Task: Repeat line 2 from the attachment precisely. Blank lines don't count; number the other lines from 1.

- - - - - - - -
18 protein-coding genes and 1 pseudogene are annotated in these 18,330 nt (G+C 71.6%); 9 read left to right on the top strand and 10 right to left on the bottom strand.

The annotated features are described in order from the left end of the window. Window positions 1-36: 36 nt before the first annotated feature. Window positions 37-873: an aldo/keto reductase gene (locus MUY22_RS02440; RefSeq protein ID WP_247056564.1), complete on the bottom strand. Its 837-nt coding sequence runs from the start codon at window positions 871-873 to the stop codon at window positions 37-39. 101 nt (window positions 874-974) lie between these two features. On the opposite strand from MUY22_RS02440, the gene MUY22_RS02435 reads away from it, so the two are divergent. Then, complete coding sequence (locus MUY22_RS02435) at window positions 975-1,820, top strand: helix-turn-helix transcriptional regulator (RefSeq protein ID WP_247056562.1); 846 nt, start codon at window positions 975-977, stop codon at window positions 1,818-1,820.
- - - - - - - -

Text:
The annotated features are described in order from the left end of the window. Window positions 1-36: 36 nt before the first annotated feature. Window positions 37-873: an aldo/keto reductase gene (locus MUY22_RS02440; RefSeq protein ID WP_247056564.1), complete on the bottom strand. Its 837-nt coding sequence runs from the start codon at window positions 871-873 to the stop codon at window positions 37-39. 101 nt (window positions 874-974) lie between these two features. On the opposite strand from MUY22_RS02440, the gene MUY22_RS02435 reads away from it, so the two are divergent. Then, complete coding sequence (locus MUY22_RS02435) at window positions 975-1,820, top strand: helix-turn-helix transcriptional regulator (RefSeq protein ID WP_247056562.1); 846 nt, start codon at window positions 975-977, stop codon at window positions 1,818-1,820.